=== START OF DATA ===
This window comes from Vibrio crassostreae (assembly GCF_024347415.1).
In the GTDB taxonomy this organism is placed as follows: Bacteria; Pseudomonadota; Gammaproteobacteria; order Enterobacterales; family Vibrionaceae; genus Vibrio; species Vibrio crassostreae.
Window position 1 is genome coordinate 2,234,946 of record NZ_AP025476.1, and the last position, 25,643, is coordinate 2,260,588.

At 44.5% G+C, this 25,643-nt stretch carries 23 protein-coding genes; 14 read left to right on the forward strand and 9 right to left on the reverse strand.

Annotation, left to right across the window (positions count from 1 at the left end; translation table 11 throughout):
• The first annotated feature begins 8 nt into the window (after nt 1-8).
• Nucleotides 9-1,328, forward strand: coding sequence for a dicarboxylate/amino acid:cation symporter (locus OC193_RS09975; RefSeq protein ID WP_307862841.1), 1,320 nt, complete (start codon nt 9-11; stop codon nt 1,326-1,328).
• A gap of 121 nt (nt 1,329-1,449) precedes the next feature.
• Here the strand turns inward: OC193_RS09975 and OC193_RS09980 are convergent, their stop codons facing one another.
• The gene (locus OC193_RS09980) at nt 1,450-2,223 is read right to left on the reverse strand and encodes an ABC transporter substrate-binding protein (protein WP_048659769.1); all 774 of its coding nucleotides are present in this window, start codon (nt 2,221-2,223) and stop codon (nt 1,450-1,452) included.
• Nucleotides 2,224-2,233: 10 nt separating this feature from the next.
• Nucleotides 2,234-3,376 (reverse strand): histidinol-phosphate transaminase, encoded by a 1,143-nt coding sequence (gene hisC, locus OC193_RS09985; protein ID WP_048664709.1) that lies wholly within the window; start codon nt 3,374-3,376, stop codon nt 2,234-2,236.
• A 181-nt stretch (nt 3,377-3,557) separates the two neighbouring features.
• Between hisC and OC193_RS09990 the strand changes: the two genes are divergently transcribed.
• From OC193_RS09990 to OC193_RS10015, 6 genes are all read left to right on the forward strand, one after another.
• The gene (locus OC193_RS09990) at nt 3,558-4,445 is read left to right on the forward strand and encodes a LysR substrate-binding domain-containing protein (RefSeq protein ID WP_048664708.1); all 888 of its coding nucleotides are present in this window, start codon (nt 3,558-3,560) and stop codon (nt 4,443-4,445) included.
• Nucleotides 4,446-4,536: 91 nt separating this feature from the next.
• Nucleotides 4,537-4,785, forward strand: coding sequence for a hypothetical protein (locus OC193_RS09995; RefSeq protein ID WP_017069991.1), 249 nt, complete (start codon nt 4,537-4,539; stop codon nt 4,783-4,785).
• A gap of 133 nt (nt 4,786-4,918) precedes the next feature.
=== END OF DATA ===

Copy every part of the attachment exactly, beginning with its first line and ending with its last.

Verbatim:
This window comes from Vibrio crassostreae (assembly GCF_024347415.1).
In the GTDB taxonomy this organism is placed as follows: Bacteria; Pseudomonadota; Gammaproteobacteria; order Enterobacterales; family Vibrionaceae; genus Vibrio; species Vibrio crassostreae.
Window position 1 is genome coordinate 2,234,946 of record NZ_AP025476.1, and the last position, 25,643, is coordinate 2,260,588.

At 44.5% G+C, this 25,643-nt stretch carries 23 protein-coding genes; 14 read left to right on the forward strand and 9 right to left on the reverse strand.

Annotation, left to right across the window (positions count from 1 at the left end; translation table 11 throughout):
• The first annotated feature begins 8 nt into the window (after nt 1-8).
• Nucleotides 9-1,328, forward strand: coding sequence for a dicarboxylate/amino acid:cation symporter (locus OC193_RS09975; RefSeq protein ID WP_307862841.1), 1,320 nt, complete (start codon nt 9-11; stop codon nt 1,326-1,328).
• A gap of 121 nt (nt 1,329-1,449) precedes the next feature.
• Here the strand turns inward: OC193_RS09975 and OC193_RS09980 are convergent, their stop codons facing one another.
• The gene (locus OC193_RS09980) at nt 1,450-2,223 is read right to left on the reverse strand and encodes an ABC transporter substrate-binding protein (protein WP_048659769.1); all 774 of its coding nucleotides are present in this window, start codon (nt 2,221-2,223) and stop codon (nt 1,450-1,452) included.
• Nucleotides 2,224-2,233: 10 nt separating this feature from the next.
• Nucleotides 2,234-3,376 (reverse strand): histidinol-phosphate transaminase, encoded by a 1,143-nt coding sequence (gene hisC, locus OC193_RS09985; protein ID WP_048664709.1) that lies wholly within the window; start codon nt 3,374-3,376, stop codon nt 2,234-2,236.
• A 181-nt stretch (nt 3,377-3,557) separates the two neighbouring features.
• Between hisC and OC193_RS09990 the strand changes: the two genes are divergently transcribed.
• From OC193_RS09990 to OC193_RS10015, 6 genes are all read left to right on the forward strand, one after another.
• The gene (locus OC193_RS09990) at nt 3,558-4,445 is read left to right on the forward strand and encodes a LysR substrate-binding domain-containing protein (RefSeq protein ID WP_048664708.1); all 888 of its coding nucleotides are present in this window, start codon (nt 3,558-3,560) and stop codon (nt 4,443-4,445) included.
• Nucleotides 4,446-4,536: 91 nt separating this feature from the next.
• Nucleotides 4,537-4,785, forward strand: coding sequence for a hypothetical protein (locus OC193_RS09995; RefSeq protein ID WP_017069991.1), 249 nt, complete (start codon nt 4,537-4,539; stop codon nt 4,783-4,785).
• A gap of 133 nt (nt 4,786-4,918) precedes the next feature.